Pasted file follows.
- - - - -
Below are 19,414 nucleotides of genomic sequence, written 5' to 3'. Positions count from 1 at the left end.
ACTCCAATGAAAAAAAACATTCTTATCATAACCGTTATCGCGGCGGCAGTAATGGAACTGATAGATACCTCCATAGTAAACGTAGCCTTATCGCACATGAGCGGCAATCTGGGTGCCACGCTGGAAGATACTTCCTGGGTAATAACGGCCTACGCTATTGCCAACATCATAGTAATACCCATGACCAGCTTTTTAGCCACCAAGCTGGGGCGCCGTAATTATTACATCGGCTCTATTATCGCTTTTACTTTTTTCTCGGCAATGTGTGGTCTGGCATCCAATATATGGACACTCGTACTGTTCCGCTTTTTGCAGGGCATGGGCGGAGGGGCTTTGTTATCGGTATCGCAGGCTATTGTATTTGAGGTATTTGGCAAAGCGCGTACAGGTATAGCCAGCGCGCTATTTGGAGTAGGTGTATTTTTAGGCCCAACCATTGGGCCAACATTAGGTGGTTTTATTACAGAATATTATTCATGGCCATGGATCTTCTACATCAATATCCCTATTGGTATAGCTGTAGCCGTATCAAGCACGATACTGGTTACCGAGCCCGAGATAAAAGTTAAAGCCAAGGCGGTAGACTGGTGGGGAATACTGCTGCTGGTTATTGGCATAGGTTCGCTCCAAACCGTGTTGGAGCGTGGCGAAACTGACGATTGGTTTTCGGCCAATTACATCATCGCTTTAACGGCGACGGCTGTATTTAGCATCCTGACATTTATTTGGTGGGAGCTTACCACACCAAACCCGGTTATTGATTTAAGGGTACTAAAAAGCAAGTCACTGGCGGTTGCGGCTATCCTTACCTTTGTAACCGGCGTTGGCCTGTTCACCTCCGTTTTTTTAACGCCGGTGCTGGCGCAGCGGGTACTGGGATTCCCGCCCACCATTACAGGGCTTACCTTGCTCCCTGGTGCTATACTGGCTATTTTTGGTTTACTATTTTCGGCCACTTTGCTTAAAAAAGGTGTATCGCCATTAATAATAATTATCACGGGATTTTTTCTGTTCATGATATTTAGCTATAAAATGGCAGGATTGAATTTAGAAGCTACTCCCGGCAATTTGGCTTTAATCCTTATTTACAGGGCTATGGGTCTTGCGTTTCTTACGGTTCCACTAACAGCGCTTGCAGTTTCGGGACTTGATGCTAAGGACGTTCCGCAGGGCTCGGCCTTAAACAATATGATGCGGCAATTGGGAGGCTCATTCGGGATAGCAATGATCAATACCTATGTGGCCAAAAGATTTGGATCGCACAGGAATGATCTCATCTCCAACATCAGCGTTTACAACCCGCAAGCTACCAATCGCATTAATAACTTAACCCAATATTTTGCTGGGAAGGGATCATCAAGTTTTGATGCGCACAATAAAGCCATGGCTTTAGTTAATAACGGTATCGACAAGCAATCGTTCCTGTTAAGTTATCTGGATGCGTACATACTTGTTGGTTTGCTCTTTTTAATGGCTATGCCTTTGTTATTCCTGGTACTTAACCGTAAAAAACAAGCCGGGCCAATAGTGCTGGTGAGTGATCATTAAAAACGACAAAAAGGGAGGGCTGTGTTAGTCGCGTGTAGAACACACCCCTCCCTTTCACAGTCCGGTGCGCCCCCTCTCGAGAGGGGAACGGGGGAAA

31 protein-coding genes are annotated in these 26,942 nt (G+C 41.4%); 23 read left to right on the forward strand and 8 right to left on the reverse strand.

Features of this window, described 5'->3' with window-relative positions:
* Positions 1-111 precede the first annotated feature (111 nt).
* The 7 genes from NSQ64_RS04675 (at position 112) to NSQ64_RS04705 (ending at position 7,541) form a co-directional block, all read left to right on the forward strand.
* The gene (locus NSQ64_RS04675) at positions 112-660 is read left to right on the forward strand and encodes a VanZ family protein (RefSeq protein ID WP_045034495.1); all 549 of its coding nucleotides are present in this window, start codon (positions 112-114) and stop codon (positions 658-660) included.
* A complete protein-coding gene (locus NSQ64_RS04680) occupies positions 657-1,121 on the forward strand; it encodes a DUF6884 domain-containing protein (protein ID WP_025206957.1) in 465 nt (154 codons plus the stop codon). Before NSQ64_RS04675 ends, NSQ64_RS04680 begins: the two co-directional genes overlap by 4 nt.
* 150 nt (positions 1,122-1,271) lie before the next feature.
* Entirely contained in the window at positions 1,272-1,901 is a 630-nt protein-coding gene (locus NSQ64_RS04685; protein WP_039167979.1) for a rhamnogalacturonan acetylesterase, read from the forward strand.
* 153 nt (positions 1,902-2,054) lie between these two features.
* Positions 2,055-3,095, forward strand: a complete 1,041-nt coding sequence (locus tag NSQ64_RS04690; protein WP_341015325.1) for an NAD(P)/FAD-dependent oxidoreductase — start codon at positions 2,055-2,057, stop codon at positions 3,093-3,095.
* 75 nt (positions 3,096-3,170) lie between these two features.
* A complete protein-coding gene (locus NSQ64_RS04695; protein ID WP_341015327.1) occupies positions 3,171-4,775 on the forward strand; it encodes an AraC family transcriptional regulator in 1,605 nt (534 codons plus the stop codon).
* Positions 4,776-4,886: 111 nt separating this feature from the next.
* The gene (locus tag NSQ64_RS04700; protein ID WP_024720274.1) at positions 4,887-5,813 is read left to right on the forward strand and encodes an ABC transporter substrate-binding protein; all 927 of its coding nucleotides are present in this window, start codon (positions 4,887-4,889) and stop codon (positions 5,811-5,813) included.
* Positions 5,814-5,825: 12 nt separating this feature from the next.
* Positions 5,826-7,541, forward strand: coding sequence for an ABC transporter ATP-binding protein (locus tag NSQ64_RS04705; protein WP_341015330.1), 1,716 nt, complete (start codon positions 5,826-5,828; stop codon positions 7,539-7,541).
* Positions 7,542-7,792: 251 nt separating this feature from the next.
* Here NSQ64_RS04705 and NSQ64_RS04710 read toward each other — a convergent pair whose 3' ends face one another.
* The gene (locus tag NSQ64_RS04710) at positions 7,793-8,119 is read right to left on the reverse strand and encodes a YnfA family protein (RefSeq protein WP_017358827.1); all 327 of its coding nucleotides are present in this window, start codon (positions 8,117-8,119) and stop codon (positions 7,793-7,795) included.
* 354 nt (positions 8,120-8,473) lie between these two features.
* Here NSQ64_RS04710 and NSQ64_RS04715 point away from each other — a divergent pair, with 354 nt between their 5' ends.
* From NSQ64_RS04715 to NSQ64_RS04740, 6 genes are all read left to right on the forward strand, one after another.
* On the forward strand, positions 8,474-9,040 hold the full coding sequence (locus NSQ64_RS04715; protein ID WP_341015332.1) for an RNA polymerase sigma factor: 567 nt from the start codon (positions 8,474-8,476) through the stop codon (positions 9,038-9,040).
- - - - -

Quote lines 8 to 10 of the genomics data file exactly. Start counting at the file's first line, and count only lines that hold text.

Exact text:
* A complete protein-coding gene (locus NSQ64_RS04680) occupies positions 657-1,121 on the forward strand; it encodes a DUF6884 domain-containing protein (protein ID WP_025206957.1) in 465 nt (154 codons plus the stop codon). Before NSQ64_RS04675 ends, NSQ64_RS04680 begins: the two co-directional genes overlap by 4 nt.
* 150 nt (positions 1,122-1,271) lie before the next feature.
* Entirely contained in the window at positions 1,272-1,901 is a 630-nt protein-coding gene (locus NSQ64_RS04685; protein WP_039167979.1) for a rhamnogalacturonan acetylesterase, read from the forward strand.